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Jose Ramirez found guilty on both counts of murder

Jose Ramirez talks to his attorney, Hugh Toner, moments after Judge Katherine Gorman pronounced Ramirez guilty of two counts of first degree murder Wednesday, November 20, 2019 in the deaths of his adoptive parents, Susan Brill de Ramirez and Antonio Ramirez Barron in October, 2018. [DAVID ZALAZNIK/JOURNAL STAR]

Jose Ramirez, 22, was found guilty of two counts of first degree murder on Wednesday. Ramirez was accused of killing both of his parents, who were Bradley employees, in late October of 2018. 

Ramirez’ bench trial began on Friday. He was accused of killing Susan Brill de Ramirez and Antonio Ramirez Barron throughout the night of Oct. 25 and into the morning of Oct. 26 in 2018. 

During the first day of the trial, the court reviewed prosecutors’ evidence, including items and photographs collected from the scene and two interview recordings of Jose Ramirez with Peoria County Sheriff’s Office detectives. 

“I killed them,” Ramirez said in the Oct. 29, 2018, interview with Peoria County Sheriff’s Office detectives. 

The prosecution played recordings of interviews with Ramirez on both Oct. 29 and 30. 

During the interview on the 29th, he confessed to killing his parents, but claimed he acted alone. The next day, Ramirez admitted that Matthew Roberts, 21, joined him in the attack. 

“We used a bat to beat them over their head until they were on the ground,” Ramirez said. “Then, I stabbed them in the stomach and throat.” 

Despite saying he killed his parents, Ramirez has entered a plea of not guilty. 

While alone in the interview room on Oct. 30, after Ramirez finally acknowledged Roberts participated in the act, he took a long sigh and put both hands to his head. 

“Crap,” he said. “I am so sorry Matt. I done f—ed up. Well, his mom’s gonna kill me. Might as well. It’s not like I don’t deserve it.” 

Throughout the interviews, the detectives repeatedly asked Ramirez why he committed the crime. 

“Let’s just say I don’t have a ‘why,’” Ramirez responded. 

During the first interview, in which he first stated he killed his parents, Ramirez showed little remorse for his alleged actions. 

“It’s not like I liked them, so I didn’t really care,” Ramirez said. 

When asked why he hated his parents so much, Ramirez only gave the response of, “I just do.”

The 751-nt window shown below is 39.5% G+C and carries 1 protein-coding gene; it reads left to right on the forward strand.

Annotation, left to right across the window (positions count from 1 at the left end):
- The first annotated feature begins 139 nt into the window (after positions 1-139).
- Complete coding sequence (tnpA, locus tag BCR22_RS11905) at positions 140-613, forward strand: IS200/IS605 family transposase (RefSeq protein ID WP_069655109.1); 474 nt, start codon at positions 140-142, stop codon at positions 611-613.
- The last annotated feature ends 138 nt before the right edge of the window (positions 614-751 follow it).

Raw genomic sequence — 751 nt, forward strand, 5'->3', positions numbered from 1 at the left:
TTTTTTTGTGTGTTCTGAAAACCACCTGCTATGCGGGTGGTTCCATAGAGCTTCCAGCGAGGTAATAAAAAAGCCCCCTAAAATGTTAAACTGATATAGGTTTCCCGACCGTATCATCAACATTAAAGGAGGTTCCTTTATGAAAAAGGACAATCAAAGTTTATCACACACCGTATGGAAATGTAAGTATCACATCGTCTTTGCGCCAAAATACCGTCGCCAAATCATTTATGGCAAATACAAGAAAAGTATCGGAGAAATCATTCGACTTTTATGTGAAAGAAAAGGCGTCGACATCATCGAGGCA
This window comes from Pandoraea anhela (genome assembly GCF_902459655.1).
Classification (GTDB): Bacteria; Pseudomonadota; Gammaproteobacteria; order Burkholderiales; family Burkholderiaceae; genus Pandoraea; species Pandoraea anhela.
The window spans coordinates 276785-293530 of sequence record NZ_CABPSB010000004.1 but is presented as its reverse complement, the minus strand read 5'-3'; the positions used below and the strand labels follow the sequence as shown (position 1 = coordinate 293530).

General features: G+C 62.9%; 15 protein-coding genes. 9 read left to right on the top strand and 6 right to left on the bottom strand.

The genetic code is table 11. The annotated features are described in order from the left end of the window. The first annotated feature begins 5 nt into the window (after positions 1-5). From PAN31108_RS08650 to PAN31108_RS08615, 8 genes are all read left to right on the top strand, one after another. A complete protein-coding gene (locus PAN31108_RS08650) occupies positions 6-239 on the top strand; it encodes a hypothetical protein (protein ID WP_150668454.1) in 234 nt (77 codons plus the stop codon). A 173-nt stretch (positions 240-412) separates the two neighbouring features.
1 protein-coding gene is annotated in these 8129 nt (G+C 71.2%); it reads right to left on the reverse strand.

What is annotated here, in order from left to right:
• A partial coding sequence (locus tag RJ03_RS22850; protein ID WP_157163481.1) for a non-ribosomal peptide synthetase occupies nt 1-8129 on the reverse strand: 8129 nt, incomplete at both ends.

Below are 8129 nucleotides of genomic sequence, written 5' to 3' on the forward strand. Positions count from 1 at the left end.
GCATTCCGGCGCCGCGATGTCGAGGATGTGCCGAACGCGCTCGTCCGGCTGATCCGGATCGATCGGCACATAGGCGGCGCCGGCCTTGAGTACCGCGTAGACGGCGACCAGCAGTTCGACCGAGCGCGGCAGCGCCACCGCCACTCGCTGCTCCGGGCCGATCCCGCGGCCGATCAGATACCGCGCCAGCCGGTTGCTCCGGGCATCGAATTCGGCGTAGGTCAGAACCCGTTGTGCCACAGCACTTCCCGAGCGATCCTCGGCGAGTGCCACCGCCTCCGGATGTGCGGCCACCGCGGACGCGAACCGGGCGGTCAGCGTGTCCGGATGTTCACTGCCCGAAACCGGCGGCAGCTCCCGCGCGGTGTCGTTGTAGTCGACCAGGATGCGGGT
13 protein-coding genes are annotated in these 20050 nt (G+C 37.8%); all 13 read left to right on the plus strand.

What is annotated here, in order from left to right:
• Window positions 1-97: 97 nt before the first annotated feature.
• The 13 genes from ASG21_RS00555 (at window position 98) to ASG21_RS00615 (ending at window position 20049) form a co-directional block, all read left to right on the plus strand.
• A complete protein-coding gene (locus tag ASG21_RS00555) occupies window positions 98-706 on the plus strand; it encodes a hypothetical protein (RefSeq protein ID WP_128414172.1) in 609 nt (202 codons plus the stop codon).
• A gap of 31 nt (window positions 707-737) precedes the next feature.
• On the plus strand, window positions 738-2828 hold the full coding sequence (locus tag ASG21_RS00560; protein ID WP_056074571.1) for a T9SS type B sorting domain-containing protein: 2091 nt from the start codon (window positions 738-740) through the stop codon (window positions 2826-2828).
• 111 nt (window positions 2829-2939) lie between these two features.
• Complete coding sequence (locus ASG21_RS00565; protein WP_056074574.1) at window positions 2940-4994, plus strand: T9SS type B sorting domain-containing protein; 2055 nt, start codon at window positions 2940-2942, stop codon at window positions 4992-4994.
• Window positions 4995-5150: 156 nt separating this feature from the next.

Ramirez said he initially tried to clean up the crime scene at his parents’ house, but realized he could not clean up all the blood evidence. Then, he decided to make it look like a “robbery gone wrong.” 

In the second day of the trial, the prosecution played two video recordings of friends visiting Ramirez in the two months after his arrest and called several other minor witnesses to the stand. 

Throughout the video calls, Ramirez did not appear to show much guilt for his alleged actions. 

“I know you guys probably want me to be like sad or, I’m sorry, but I’m not,” Ramirez said. 

Ramirez also told the women visiting him that even after his parents had died, he knew something had to change. 

“I knew I was leaving or they were leaving,” Ramirez said. Later, Ramirez clarified either he would’ve killed himself, left town or something would happen to his parents. 

On the third day of the bench trial, both sides gave their closing arguments. 

Prosecutors stated there was sufficient evidence to show Ramirez eventually did the night of Oct. 26, 2018.intended to kill his parents and 

“He wanted them dead and he accomplished that in late October of 2018,” David Gast, the lead prosecutor, said.

Ramirez’s defense attorney, Hugh Toner, said there was no physical evidence presented by the state that connected Ramirez to the murders. He also stated his client could not recall all the details of the crime including the color of the tarp and tent the bodies were wrapped in.

Ultimately, Judge Katherine Gorman decided the state presented enough evidence to prove beyond a reasonable doubt that Ramirez killed both his parents in the first degree.

In the state of Illinois, each count of first degree murder carries a minimum of 20 years in prison. Ramirez will be sentenced on Jan. 17 at 10:30 a.m. at the Peoria County Courthouse. 

A negotiated plea hearing for Roberts, who also faces two counts of first degree murder charges, is set on Monday, Nov. 25 at 1:15 p.m. at the Peoria County Courthouse. 


The following section is the original version of this article published on Wednesday, Nov. 20, 2019. 

Jose Ramirez, 22, was found guilty of two counts of first degree murder on Wednesday. Ramirez was accused of killing both of his parents, who were Bradley employees, in late October of 2018.

On the third day of the bench trial, both sides gave their closing arguments.

Prosecutors stated there was sufficient evidence to show Ramirez intended to kill his parents and eventually did the night of Oct. 26, 2018.

“He wanted them dead and he accomplished that in late October of 2018,” David Gast, the lead prosecutor, said.

Ramirez’s defense attorney, Hugh Toner, said there was no physical evidence presented by the state that connected Ramirez to the murders. He also stated his client could not recall all the details of the crime including the color of the tarp and tent the bodies were wrapped in.

Ultimately, Judge Katherine Gorman decided the state presented enough evidence to prove beyond a reasonable doubt that Ramirez killed both his parents in the first degree.

In the State of Illinois, each count of first degree murder carries a minimum of 20 years in prison. Ramirez will be sentenced on Jan. 17 at 10:30 a.m. at the Peoria County Courthouse. 

A negotiated plea hearing for Matthew Roberts, Ramirez’s alleged co-conspirator, who also faces two counts of first degree murder charges, is set on Monday, Nov. 25 at 1:15 p.m. at the Peoria County Courthouse. 

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